Multiple Meanings of “Paradise” in Scripture (and Literary Genre)

Multiple Meanings of “Paradise” in Scripture (and Literary Genre) December 2, 2014
Christ’s Descent into Limbo by Albrecht Dürer, c. 1510 [public domain / Wikipedia]




 I received the following letter from one Chris Cole ( It’s yet more evidence of the depths of imbecility and slander that anti-Catholics will sink to. If they are this desperate to fault a Catholic, then I think it’s a very good indication of the bankruptcy of their own views. Thankfully, the vast majority of Protestants are neither anti-intellectual nor anti-Catholic. His complete letter follows (indented). Because of its slanderous, defamatory nature, I don’t have any qualms about confidentiality at all:
* * * * *
Hi, Dave,

I am still reading your book, Biblical Defense. I found an interesting use you make of Scripture. If you did it accidentally, you should be embarrassed. If you did it deliberately, you should be ashamed.

On p. 135, you quote Cardinal Newman with approval, referring to Paradise as a temporary abode of the dead, while they await judgment, but not Heaven. Then, I flip the page to 137, you quote Francis de Sales, WITH YOUR EDITORIAL INSERTION, EQUATING Paradise with Heaven. That is a disgusting jesuitical trick, claiming that Paradise is or is not Heaven, as it suits your purpose. However, by placing the two places so close together, you accidentally showed your hand.
Your apostasy has turned you into a vile and underhanded man. I hope your popish rewards are worth it.

Chris Cole

Okay! First, let’s look at the passages he is referring to, from my book, A Biblical Defense of Catholicism. Cardinal Newman is commenting on 1 Peter 3:19-20, whereas St. Francis de Sales is interpreting 1 Corinthians 15:29. I’ve highlighted the directly relevant passages in blue.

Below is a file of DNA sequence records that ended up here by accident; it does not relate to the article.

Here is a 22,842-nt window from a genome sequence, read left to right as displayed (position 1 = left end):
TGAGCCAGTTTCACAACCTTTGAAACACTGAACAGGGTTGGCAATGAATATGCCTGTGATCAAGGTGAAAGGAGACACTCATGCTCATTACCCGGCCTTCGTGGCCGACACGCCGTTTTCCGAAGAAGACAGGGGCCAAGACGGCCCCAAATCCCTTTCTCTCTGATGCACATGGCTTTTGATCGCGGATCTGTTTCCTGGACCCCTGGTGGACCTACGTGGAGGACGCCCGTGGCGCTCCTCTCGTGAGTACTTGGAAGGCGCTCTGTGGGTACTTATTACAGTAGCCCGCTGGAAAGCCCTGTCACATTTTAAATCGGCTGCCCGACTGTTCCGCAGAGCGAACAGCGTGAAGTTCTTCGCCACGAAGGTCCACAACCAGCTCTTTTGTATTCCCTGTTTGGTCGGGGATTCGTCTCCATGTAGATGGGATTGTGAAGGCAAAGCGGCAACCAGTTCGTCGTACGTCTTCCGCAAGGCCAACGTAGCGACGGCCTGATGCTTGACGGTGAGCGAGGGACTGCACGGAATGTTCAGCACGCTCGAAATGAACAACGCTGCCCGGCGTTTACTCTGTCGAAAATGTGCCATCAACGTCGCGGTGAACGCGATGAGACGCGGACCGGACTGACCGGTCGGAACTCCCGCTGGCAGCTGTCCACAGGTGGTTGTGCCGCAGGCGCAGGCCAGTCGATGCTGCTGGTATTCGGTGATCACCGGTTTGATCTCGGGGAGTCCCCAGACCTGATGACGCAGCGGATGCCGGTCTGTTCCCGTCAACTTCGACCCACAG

Cardinal Newman comments:
Our Savior, as we suppose, did not go to the abyss assigned to the fallen angels, but to those mysterious mansions where the souls of all men await the judgment. That He went to the abode of blessed spirits is evident, from His words addressed to the robber on the cross, when He also called it Paradise; that He went to some other place besides Paradise may be conjectured from St. Peter’s saying, ‘He went and preached to the spirits in prison, who had once been disobedient’ (1 Pet. 3:19-20). The circumstances, then, that these two abodes of disembodied good and bad, are called by one name, Hades . . . seems clearly to show that Paradise is not the same as Heaven, but a resting-place at the foot of it. Let it be further remarked, that Samuel, when brought from the dead, in the witch’s cavern, said, ‘Why hast thou disquieted me, to bring me up?’ (1 Sam. 28:15), words which would seem quite inconsistent with his being then already in Heaven.
[Footnote: Sermon: “The Intermediate State,” 1836]  (pp. 134-135]
[ . . . ]
St. Francis de Sales:

This passage properly understood evidently shows that it was the custom of the primitive Church to watch, pray, and fast for the souls of the departed. For, firstly, in the Scriptures, to be baptized is often taken for afflictions and penances; as in Luke 12:50 . . . and in St. Mark 10:38-9 . . . in which places our Lord calls “pains and afflictions” baptism [cf. Matt. 3:11, 20:22-3; Luke 3:16].

This, then, is the sense of that Scripture: if the dead rise not again, what is the use of mortifying and afflicting oneself, of praying and fasting for the dead? And indeed this sentence of St. Paul resembles that of 2 Maccabees 12:44 [cited above]: “It is superfluous and vain to pray for the dead if the dead rise not again.”…Now, it was not for those in Paradise [Heaven], who had no need of it, nor for those in Hell, who could get no benefit from it; it was, then, for those in Purgatory. Thus did St. Ephraim [d. 373] expound it
[Footnote: The Catholic Controversy, Henry B. Mackey, trans. (Rockford, Illinois: TAN Books, 1989), 368-369]

Remember, that our man Cole claims I am “vile and underhanded” in my interpretation, which is a “disgusting jesuitical trick” that ought to make me “ashamed.” All I did was make one bracketed clarification that St. Francis was referring to heaven in his use of “Paradise” in this citation. Obviously, he contrasts “Paradise” and “Purgatory” in the same paragraph, so he is not equating them. He means something else then, than that. It is either the “limbo of the fathers” or Sheol or Hades, the netherworld, or he means by it, heaven. That the latter is his meaning, he makes clear on the very next page, two paragraphs later:

If there are some sins that can be pardoned in the other world it is neither in hell nor in heaven, therefore it is in Purgatory.

Compare that to the passage in dispute (minus my bracketed interjection):